A group of academics say they have serious concerns about proposals to let private contractors take over some child protection services in England.
Professor Ray Jones of Kingston University said child protection was too important to be handled by firms "driven by the profit motive".
He said any such move could be destabilising and cause "chaos".
Ministers said it was a consultation and local authorities would not be forced to employ outside organisations.
Prof Jones, who specialises in social work, was the leading signatory of a letter sent to the Guardian by the 37 academics, criticising companies that could be expected to bid for child protection contracts.
He told BBC Radio 4's Today programme that potential bidders such as G4S, Serco and Atos had performed poorly on several high-profile contracts, "won't be local [and] won't be focused on this as their core business".
He said this meant there would be a "lack of a strong focus on staying close to children and families".
"Child protection is much too important to get it destabilised in this way," Prof Jones said.
"We're opening this up to potential chaos."
Prof Jones also said contractors would "not be regulated or registered so they won't be required to be approved organisations".
The Department for Education rejected this, saying any arrangement would "be scrutinised by Ofsted as part of their inspection regime in exactly the same way as children's social services are inspected now".
Prof Jones's comments followed a consultation launched by the Department for Education in light of problems dealing with failing children's services in Doncaster and Birmingham in particular.
Amanda Kelly, executive director of Impower, a public sector consultancy that has done work outsourced from social service departments, told the BBC the government was "trying to inject some innovation into a sector where it's needed".
She said a small number of local authorities had been performing badly and there was "a requirement to do something... quite quickly to address what is a long-term problem that has built up over many years".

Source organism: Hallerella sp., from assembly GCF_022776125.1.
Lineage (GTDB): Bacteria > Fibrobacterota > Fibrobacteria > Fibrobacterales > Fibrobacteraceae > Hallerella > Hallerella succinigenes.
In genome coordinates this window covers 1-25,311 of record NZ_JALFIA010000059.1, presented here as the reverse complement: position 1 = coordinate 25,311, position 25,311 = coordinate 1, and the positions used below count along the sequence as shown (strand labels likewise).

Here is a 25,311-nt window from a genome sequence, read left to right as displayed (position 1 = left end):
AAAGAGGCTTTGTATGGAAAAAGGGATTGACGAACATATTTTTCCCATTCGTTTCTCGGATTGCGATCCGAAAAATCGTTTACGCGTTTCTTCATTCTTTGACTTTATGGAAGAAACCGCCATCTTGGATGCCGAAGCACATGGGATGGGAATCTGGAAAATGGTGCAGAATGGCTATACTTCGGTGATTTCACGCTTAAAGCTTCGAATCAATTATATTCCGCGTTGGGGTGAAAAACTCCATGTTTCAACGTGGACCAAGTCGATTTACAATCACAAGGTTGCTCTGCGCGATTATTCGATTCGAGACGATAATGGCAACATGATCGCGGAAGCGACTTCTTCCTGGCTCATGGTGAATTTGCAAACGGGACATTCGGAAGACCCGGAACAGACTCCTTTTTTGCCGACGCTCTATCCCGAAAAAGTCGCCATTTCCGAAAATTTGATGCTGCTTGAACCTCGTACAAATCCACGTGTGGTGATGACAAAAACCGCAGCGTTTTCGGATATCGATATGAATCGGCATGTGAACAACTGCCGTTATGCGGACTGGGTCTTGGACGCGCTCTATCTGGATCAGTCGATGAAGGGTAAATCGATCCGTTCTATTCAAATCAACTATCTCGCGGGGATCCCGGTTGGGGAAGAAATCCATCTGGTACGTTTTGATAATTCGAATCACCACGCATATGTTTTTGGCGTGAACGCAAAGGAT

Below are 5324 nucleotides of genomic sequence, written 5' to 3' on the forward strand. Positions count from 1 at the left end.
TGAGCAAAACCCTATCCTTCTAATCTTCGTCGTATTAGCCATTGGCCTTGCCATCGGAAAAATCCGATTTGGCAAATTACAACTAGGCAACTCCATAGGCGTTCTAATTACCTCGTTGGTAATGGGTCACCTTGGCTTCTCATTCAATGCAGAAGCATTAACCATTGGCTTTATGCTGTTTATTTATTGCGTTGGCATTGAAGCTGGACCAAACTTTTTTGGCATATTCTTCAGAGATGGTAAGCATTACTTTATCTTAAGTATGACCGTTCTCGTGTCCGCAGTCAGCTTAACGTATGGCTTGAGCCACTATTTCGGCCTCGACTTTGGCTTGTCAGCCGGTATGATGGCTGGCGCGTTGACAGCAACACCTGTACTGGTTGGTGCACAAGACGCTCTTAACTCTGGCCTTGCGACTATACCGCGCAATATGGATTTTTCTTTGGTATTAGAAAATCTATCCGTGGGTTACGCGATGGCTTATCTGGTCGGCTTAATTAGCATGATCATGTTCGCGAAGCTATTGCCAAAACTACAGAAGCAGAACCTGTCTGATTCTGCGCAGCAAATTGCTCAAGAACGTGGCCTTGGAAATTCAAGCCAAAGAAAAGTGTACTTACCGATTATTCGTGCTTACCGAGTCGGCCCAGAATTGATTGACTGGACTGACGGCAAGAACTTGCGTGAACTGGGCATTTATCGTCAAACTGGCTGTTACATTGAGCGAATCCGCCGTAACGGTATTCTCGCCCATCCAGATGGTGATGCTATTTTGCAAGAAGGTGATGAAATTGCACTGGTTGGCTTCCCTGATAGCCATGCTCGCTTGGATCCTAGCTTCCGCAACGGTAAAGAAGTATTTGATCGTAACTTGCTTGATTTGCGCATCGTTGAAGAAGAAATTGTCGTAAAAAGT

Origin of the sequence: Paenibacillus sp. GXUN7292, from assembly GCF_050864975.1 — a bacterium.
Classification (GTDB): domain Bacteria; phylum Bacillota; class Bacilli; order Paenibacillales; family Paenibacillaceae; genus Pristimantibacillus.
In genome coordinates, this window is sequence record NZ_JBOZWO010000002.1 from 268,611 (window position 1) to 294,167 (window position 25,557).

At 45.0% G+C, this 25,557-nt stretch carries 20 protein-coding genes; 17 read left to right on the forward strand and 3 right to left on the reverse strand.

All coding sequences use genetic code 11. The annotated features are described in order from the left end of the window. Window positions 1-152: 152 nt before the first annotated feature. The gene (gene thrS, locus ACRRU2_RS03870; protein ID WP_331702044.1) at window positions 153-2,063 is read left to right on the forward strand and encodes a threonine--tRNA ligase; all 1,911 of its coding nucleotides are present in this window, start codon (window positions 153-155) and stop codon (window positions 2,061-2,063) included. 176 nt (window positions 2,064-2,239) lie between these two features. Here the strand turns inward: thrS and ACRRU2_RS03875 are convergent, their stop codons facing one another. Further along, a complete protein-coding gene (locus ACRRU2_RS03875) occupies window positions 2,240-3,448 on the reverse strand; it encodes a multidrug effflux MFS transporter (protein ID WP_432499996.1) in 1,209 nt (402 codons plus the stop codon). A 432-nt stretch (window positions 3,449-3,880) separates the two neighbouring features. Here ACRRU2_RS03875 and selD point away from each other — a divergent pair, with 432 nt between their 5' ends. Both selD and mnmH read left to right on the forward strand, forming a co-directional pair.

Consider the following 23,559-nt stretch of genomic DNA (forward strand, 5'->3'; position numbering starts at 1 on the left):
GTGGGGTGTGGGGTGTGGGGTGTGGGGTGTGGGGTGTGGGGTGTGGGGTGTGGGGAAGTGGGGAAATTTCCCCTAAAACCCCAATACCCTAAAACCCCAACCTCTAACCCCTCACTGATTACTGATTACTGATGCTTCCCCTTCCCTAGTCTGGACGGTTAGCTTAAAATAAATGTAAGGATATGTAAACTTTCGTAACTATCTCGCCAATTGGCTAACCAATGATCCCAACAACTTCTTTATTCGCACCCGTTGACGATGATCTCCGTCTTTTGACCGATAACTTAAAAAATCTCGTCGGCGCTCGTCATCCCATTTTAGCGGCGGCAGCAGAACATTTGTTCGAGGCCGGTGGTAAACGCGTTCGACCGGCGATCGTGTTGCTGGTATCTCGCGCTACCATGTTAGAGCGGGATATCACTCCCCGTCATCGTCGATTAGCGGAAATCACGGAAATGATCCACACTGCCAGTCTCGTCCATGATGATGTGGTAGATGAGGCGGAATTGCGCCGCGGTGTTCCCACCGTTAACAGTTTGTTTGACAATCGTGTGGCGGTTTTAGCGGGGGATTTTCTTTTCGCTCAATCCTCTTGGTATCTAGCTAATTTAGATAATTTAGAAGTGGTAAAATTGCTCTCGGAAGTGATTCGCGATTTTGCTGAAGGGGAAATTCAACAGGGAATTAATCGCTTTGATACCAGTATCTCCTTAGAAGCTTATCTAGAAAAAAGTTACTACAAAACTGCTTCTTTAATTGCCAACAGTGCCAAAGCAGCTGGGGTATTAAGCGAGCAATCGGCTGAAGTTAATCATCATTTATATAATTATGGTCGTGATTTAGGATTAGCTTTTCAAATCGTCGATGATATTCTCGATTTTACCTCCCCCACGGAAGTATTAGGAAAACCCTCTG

In their letter, the academics said child protection should not be exposed to what they called the "fickleness and failings" of private organisations.
They wrote: "England has one of the most successful child protection systems in the world.
"This is based on strong accountability, stability, continuity, good local partnership working across professionals and agencies, and with experienced and committed professionals and leadership.
"The intention that private sector organisations such as G4S, Serco, Atos and others should be able to run child protection services causes considerable concern.
"Their track record elsewhere has hardly been unblemished in providing Olympics security, over-claiming payments for tagging offenders, misreporting on GP out-of hours contracts, and delaying and denying disability benefits."
Kathy Evans, chief executive of Children England, which represents more than 100 children's charities said: "What is of most concern here is the function of deciding whether a child is at risk, assessing the family and making recommendations to court, making decisions about how resources will be allocated to children on taxpayers' behalf.
"It's in that process where the profit-motive could really undermine whoever is trying to do that very difficult work."
Stability and continuity
A Department for Education spokeswoman said: "We want to improve the quality and efficiency of children's social care.
"Some councils are already using external expertise to improve their work, while others have asked us to extend these freedoms so that they can look at new, improved ways of delivering services.
"There will be no obligation for councils to take up these freedoms and any that do will still be held accountable by Ofsted.
"We will take into account all responses to the consultation before setting out next steps."
Prof Jones said a better answer was to provide "more resources for local councils".
"We need stability and continuity at the front line," he said.